It’s frustrating living in our shell of a house, with six weeks still remaining before we batten the hatches and head back to Fiji. I mean, I don’t mind being here, I really like Ajo and I often enjoy doing this work we chose to do, but it’s hard being away from home, from Del Viento. It’s especially hard when I’m in regular contact with friends and others casting off and heading across the Pacific for the first time. I know what awaits them, I can feel it like it was yesterday, the anticipation before the crossing, the exhilaration that comes a few days out when you’re in the groove and you realize you’ve made enough miles that the air temperature has gone up. There’s nothing like it. Manakai and MonArc and Terrapin and others are all feeling it.
And they’re all leaving from Mexico too, where we left from.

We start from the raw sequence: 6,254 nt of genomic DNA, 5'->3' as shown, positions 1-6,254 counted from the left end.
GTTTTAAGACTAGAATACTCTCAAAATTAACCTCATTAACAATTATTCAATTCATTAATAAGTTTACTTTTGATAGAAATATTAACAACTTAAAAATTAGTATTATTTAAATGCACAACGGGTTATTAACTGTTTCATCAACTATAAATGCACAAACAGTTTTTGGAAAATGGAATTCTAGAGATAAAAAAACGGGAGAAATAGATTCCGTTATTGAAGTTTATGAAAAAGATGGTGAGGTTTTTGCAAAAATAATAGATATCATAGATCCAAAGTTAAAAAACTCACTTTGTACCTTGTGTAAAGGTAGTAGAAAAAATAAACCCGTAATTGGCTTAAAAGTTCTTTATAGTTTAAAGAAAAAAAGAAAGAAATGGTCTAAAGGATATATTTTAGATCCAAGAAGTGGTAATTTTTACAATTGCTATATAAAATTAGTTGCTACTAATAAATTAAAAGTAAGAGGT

And we’re so close to Mexico.
And a family friend was visiting.
So we battened the hatches for a few days and went to drink some cold Tecate on the shores of the Sea of Cortez. After all, it's the reason we bought a house in Ajo.
It helped, a lot.
|Full power and we were off the ground in about 30 feet,|
and our ground speed was super slow, headed directly
into the afternoon onshore flow from the Sea.
I got a bird's eye view of the harbor at Puerto Penasco.
This whole place is like Cabo in the 1980s. Five
years from now this view will be utterly different.
|I'd love to know how they came to have a twin-Beech in their backyard.|
|"But you got to ride in the ultralight, Dad."|
|My woman in her element: a drink|
in each hand and close to the water.
|These beautiful Katrinas were ceramic, the larger ones|
about 3 feet tall.
|Ally, Frances, and Eleanor on ground level, same harbor.|
|An excellent taco meal, I'm up playing soccer with the owner's kid.|
He didn't stand a chance.
|Eleanor, our dear friend Ally, and Frances.|
|The ocotillos were in full bloom, throughout the |
Sonoran desert, but especially on the Mexico side.